For the host rocks clay and salt, the experts were able to build to a greater extent on the results of earlier research and development projects, in which the methodological bases for such analyses had already been laid. For crystalline rock – often referred to as “granite” as one of these rocks – they were able to draw on the international state of the art in science and technology in addition to their own development work. Here, they benefited, among other things, from the long-standing cooperation of GRS with scientific institutions from countries such as Finland or Sweden where repositories in crystalline rock are being constructed.

Uniform criteria for different host rocks

The different properties of the three potential host rocks and the resulting differences between the respective disposal concepts also represent one of the fundamental challenges in the application of the geoscientific weighing criteria. The StandAG specifies a total of eleven of these criteria for assessing in all three phases of the selection procedure whether a “favourable overall geological situation” can be expected in a region or at a site. These criteria include, for example, the permeability of the geological formation for groundwater or the size of the rock zone intended for the containment of radioactive waste. A total of 40 indicators are assigned to these criteria in the Act with the aim of assessing whether the overall geological situation is “favourable”.

Although the geoscientific weighing criteria according to the StandAG are to be applied to all host rocks, their respective significance for the safety of a repository may differ, sometimes considerably, depending on the host rock or disposal concept. “In order to be able to make an appropriate, quasi 'fair' comparison between regions or sites with different host rocks, we need a method that is able to adequately take into account these differences when assessing the overall geological situation”, Dr. Mönig said.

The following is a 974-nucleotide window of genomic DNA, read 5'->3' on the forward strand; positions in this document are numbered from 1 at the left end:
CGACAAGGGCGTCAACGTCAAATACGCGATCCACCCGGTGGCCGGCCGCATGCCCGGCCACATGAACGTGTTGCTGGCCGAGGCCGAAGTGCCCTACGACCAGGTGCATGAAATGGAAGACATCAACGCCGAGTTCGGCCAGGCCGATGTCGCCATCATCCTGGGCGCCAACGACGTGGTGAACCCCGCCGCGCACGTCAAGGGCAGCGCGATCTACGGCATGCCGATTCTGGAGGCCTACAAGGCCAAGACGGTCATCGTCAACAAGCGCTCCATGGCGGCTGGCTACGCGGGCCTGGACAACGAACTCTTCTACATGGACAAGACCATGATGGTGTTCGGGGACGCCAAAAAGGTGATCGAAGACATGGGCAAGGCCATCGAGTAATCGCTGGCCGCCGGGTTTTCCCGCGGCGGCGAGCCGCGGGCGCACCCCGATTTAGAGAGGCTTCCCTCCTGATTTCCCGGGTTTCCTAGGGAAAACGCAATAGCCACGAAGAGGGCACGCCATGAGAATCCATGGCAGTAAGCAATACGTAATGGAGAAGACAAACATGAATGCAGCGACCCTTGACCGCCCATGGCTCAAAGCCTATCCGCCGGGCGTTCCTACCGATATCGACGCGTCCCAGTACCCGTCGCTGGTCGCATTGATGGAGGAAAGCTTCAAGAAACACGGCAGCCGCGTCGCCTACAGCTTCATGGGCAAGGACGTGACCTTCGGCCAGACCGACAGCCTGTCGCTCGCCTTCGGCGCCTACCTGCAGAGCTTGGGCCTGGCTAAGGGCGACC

In order to determine the relevance of the individual geoscientific weighing criteria for the different host rocks or disposal concepts and thus also to make the bases of the methodology, the researchers at first developed ten different application cases corresponding to typical geological situations in Germany. Each of these cases was then based on a disposal concept as it would be conceivable in Germany according to the current state of the art in science and technology. On this basis, the researchers made extensive calculations for each geoscientific weighing criterion on the integrity of the barrier rock and on the containment of the radionuclides, as they also have to be performed in a preliminary safety analysis.

The results of these calculations have been incorporated into the development of a total of three schemes. With these schemes, the results from the application of the geoscientific weighing criteria can be summarised in such a way that they can be used as a basis for the safety assessment of the overall geological situation as required by law.

Project results include feedback from experts

The first results of the two-year research project were presented for discussion in the spring of this year in the form of draft reports. Via the GRS website, interested parties were given the opportunity to comment on the drafts and to propose amendments. “On the one hand, of course, we wanted to get technical input from our scientific environment but, on the other hand, we also wanted to show that we as scientists try to make our work as comprehensible as possible,” explained Dr. Mönig.

The feedback received has been taken into account and is included in the results published. The summary synthesis report and the ten related individual reports are now available for download here and in the GRS database of publications.